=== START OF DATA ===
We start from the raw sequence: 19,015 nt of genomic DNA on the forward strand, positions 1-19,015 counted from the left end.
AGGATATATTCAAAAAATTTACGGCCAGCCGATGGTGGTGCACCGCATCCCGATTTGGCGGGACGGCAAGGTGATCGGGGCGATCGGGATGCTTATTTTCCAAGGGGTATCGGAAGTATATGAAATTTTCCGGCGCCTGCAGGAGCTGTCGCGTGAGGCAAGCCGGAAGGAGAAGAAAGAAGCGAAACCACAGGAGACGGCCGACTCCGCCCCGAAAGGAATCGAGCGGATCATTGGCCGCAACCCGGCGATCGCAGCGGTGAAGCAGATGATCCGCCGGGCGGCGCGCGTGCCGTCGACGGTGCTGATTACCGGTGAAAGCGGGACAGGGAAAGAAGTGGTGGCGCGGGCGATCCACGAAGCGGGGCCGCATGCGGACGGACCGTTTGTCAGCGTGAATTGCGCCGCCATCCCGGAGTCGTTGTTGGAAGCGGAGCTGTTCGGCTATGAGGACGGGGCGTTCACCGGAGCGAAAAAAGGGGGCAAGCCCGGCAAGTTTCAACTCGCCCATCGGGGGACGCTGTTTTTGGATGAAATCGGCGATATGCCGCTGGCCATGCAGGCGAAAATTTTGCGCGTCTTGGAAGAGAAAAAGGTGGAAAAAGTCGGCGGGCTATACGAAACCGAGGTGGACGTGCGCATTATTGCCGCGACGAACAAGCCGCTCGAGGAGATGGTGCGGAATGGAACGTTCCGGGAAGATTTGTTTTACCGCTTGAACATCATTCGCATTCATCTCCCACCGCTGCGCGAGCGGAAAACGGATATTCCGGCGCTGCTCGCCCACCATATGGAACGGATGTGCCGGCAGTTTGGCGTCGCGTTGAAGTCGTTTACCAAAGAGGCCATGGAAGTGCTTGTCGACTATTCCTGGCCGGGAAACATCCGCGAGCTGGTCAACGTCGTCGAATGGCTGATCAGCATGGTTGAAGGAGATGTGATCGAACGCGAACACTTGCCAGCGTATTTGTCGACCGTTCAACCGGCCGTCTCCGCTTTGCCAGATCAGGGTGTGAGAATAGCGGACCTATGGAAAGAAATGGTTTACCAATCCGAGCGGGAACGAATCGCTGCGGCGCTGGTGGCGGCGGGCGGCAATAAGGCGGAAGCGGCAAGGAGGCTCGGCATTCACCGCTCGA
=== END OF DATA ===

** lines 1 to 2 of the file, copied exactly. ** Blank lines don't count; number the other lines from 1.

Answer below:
We start from the raw sequence: 19,015 nt of genomic DNA on the forward strand, positions 1-19,015 counted from the left end.
AGGATATATTCAAAAAATTTACGGCCAGCCGATGGTGGTGCACCGCATCCCGATTTGGCGGGACGGCAAGGTGATCGGGGCGATCGGGATGCTTATTTTCCAAGGGGTATCGGAAGTATATGAAATTTTCCGGCGCCTGCAGGAGCTGTCGCGTGAGGCAAGCCGGAAGGAGAAGAAAGAAGCGAAACCACAGGAGACGGCCGACTCCGCCCCGAAAGGAATCGAGCGGATCATTGGCCGCAACCCGGCGATCGCAGCGGTGAAGCAGATGATCCGCCGGGCGGCGCGCGTGCCGTCGACGGTGCTGATTACCGGTGAAAGCGGGACAGGGAAAGAAGTGGTGGCGCGGGCGATCCACGAAGCGGGGCCGCATGCGGACGGACCGTTTGTCAGCGTGAATTGCGCCGCCATCCCGGAGTCGTTGTTGGAAGCGGAGCTGTTCGGCTATGAGGACGGGGCGTTCACCGGAGCGAAAAAAGGGGGCAAGCCCGGCAAGTTTCAACTCGCCCATCGGGGGACGCTGTTTTTGGATGAAATCGGCGATATGCCGCTGGCCATGCAGGCGAAAATTTTGCGCGTCTTGGAAGAGAAAAAGGTGGAAAAAGTCGGCGGGCTATACGAAACCGAGGTGGACGTGCGCATTATTGCCGCGACGAACAAGCCGCTCGAGGAGATGGTGCGGAATGGAACGTTCCGGGAAGATTTGTTTTACCGCTTGAACATCATTCGCATTCATCTCCCACCGCTGCGCGAGCGGAAAACGGATATTCCGGCGCTGCTCGCCCACCATATGGAACGGATGTGCCGGCAGTTTGGCGTCGCGTTGAAGTCGTTTACCAAAGAGGCCATGGAAGTGCTTGTCGACTATTCCTGGCCGGGAAACATCCGCGAGCTGGTCAACGTCGTCGAATGGCTGATCAGCATGGTTGAAGGAGATGTGATCGAACGCGAACACTTGCCAGCGTATTTGTCGACCGTTCAACCGGCCGTCTCCGCTTTGCCAGATCAGGGTGTGAGAATAGCGGACCTATGGAAAGAAATGGTTTACCAATCCGAGCGGGAACGAATCGCTGCGGCGCTGGTGGCGGCGGGCGGCAATAAGGCGGAAGCGGCAAGGAGGCTCGGCATTCACCGCTCGA